Hong Kong Law on Trial
The government wants to deny Jimmy Lai the lawyer of his choice.
The Editorial Board WALL STREET JOURNAL Nov. 22, 2022
The long-awaited trial of Apple Daily founder Jimmy Lai on national security charges is supposed to begin Dec. 1 in Hong Kong. The latest news is that the government objects to Mr. Lai’s choice of a British lawyer to represent him, King’s Counsel Timothy Owen. The objection underscores how the government tries to stack the deck against anyone it dislikes.
One of Hong Kong’s attractions as a financial center has been that foreign lawyers and judges from common-law jurisdictions are welcome. The same Department of Justice now fighting Mr. Lai’s bid to hire a British barrister to defend him itself hired another one, David Perry, to prosecute Mr. Lai along with eight other pro-democracy advocates.
A department spokesperson cited “growing pressure and criticism” in the U.K. against Mr Perry for taking the case: “Mr. Perry expressed concerns about such pressures and the exemption of quarantine and indicated that the trial should proceed without him.”
The Hong Kong government and democracy supporters recognized that hiring a British barrister would give credibility to the Hong Kong legal system. But then came Mr. Lai’s request. When High Court Judge Jeremy Poon ruled that Mr. Lai could hire Mr. Owen to defend him, the government suddenly saw it as a threat.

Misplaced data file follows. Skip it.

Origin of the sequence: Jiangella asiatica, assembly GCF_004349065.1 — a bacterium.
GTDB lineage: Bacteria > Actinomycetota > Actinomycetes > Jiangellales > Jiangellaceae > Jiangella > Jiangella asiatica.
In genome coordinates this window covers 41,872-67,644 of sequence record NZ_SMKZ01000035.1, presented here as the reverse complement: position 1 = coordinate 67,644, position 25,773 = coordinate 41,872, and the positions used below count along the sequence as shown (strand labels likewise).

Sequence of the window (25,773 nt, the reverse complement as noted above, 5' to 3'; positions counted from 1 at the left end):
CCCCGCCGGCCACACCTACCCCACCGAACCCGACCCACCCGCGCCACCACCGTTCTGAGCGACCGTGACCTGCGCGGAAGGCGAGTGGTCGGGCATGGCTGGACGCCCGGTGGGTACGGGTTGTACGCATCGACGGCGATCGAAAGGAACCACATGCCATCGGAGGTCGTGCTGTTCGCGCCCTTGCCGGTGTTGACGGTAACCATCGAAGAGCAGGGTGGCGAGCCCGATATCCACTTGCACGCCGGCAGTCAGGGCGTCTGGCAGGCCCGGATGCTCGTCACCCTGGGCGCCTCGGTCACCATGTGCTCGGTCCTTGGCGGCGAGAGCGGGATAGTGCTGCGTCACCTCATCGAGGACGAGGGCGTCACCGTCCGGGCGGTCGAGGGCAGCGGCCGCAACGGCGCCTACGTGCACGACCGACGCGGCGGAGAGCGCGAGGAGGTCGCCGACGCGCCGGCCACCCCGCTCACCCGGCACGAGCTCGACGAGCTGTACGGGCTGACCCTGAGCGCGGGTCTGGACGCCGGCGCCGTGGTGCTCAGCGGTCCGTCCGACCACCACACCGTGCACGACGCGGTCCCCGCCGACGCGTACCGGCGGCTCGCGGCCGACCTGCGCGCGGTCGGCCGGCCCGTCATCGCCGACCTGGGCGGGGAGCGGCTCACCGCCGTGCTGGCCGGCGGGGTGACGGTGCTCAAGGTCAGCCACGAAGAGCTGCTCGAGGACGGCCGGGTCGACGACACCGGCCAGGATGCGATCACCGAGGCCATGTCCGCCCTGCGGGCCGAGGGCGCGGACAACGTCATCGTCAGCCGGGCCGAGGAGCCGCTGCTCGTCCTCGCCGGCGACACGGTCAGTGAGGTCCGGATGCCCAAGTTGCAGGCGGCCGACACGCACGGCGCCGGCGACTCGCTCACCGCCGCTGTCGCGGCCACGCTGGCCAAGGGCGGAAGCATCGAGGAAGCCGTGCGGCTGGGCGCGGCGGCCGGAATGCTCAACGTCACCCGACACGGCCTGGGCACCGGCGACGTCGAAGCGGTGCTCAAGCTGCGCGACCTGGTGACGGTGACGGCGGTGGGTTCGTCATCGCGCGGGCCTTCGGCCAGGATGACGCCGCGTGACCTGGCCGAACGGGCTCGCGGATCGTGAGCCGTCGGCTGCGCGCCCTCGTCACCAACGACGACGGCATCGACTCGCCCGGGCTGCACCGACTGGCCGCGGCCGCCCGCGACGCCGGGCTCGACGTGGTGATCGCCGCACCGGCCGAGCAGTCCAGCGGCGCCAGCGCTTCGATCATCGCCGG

The good news is that a three-judge panel of the Hong Kong appeals court this month affirmed Judge Poon’s original decision. It concluded: “Public perception of fairness in the trial is of vital importance to the administration of justice. . . . It is clearly in the public interest to grant the application for admission on grounds of public perception as well as the other grounds that have been canvassed.”
The government has now taken it to the Court of Final Appeal. If it loses there, the government might still go to the Standing Committee of the National People’s Congress in Beijing, which could claim authority based on national security. This would confirm that Hong Kong courts are subservient to Beijing.
The terror of Hong Kong’s national security law is that it can be used as Beijing wishes. Already it has helped ensure that Mr. Lai will be tried before judges and not a jury. The effort to deprive Mr. Lai of his choice of a defense lawyer is of a piece with the Hong Kong government’s recent prosecution of six people—including Catholic Cardinal Joseph Zen—for their association with the 612 Fund. That was a fund set up to help pay the legal costs for those arrested in the 2020 pro-democracy demonstrations.
Mr. Lai faces the possibility of a life sentence if convicted on the national security charges. But when his trial begins he won’t be alone in the dock. Alongside him will be Hong Kong’s legal system—and the territory’s vanishing reputation as a world-class financial center.